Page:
Welcome to our Charity Runner of the week, Oscar!! But first, a note from his human:

Running with the Bears Marathon, Half Marathon, 10K Charity Runner Blog Post

Here’s the thing: the primary runner is my dog, Oscar. I’m just the “service human” for him, if you will. I’m not a crazy person, I swear! It all started 3 years ago when I joined a Facebook running group, and people were just getting so wrapped up in unimportant details like, “Should I change my 10K training if there’s a chance of rain on race day?” Or “Hey ladies, should I run in a skirt?” I just thought, if a dog could read all of this, what would he make of it? So “Oscar” started posting his thoughts about our runs, just like any other member of the community. Except that he’s a dog, so even though many of the experiences are the same, sometimes telling it through a dog’s eyes gives a different perspective. It’s kind of taken on a life of its own. Everything that goes out on social media and the internet about us is from Oscar’s point of view, so I hope that you don’t mind if I answer the questions as him.




1.) What kind of runner are you (are you in it for the adventure, the donations, or are you in it to win it?)

I’m a dog runner! Why choose between adventure, charity and winning? I want to do all the things: have fun, catch the dog in front of me, AND do something great for the stray people puppies. I go on all kinds of fun adventures with my human (whose name is Mom), but my favorite kinds of runs are trail runs in the mountains, and races where I get to meet fans and listen to them tell me what a handsome guy I am. I’m a professional ladies’ man and ladies love a handsome dog who wins races. I’m also a big fan of cows (they don’t love me back as much as the ladies do), so running past hundreds of cows on the Bears course is a terrific adventure for me.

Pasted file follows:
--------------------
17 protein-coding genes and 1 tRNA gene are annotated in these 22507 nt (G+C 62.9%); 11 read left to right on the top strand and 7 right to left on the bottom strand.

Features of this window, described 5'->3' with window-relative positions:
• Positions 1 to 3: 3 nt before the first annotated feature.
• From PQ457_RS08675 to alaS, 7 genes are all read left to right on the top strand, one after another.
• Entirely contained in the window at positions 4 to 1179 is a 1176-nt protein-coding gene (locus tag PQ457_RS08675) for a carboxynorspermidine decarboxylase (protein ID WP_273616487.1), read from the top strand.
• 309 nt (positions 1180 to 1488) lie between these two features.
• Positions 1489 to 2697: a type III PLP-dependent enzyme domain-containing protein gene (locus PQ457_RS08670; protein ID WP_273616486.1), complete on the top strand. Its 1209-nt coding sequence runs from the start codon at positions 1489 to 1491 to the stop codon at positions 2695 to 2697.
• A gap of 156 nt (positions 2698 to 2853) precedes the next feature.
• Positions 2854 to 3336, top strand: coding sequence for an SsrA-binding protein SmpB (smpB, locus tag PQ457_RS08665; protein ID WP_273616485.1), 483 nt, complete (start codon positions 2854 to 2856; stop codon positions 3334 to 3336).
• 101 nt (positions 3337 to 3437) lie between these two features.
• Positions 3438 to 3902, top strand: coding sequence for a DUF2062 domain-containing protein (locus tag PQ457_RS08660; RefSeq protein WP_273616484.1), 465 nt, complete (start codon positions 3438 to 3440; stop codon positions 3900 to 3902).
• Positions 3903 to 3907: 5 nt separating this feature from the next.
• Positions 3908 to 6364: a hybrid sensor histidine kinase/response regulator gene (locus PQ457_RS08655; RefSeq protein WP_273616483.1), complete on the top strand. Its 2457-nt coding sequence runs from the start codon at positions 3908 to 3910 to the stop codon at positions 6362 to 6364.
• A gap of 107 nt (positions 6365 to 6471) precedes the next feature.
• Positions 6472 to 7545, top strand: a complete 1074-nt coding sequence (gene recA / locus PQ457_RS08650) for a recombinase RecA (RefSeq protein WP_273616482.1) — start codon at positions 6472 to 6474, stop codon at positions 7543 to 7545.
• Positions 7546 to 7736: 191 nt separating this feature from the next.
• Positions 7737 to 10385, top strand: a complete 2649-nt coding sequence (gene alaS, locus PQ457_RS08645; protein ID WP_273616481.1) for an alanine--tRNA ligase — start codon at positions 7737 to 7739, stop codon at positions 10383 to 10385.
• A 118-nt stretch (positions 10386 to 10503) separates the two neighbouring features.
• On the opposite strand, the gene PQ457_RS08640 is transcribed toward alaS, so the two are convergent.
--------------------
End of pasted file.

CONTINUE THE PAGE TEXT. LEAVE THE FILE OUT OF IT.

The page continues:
2.) How did you find out about our race, and what motivated you to sign up?

Last year, Mom bought me a present from the dog-running booth at the CIM expo. Because where we live isn’t a very dog friendly place, she asked the lady at the booth if she had a directory of races in California that allowed dogs to participate. The lady said she didn’t have a list, but that Running with the Bears allowed dog-runners, and they had a booth here. “Where is it?!” Mom demanded. Then she ran across the whole expo, pushing people out of the way to get there as fast as she could. She grabbed the sign-up sheet out of the nice lady’s hands, and filled it out. As she handed it back she said, “Great! Where’s Greenville? Like near Oakland or something?” And that’s how we learned about Running with the Bears!



3.) What made you decide to be a Charity Runner?

Last year we ran as Charity Runners because all of the regular slots were full. But after learning about everything that Mountain Circle does, spending more time in Plumas county, and meeting some very polite and friendly people puppies, we became big supporters of Mountain Circle’s mission. Mom and I have fallen in love with Plumas County since visiting for the first time for The Bears race last year. There is a laid-back friendliness that makes this place very special. The Indian Valley community is doing something right when they raise their pups, and we want them to keep doing it.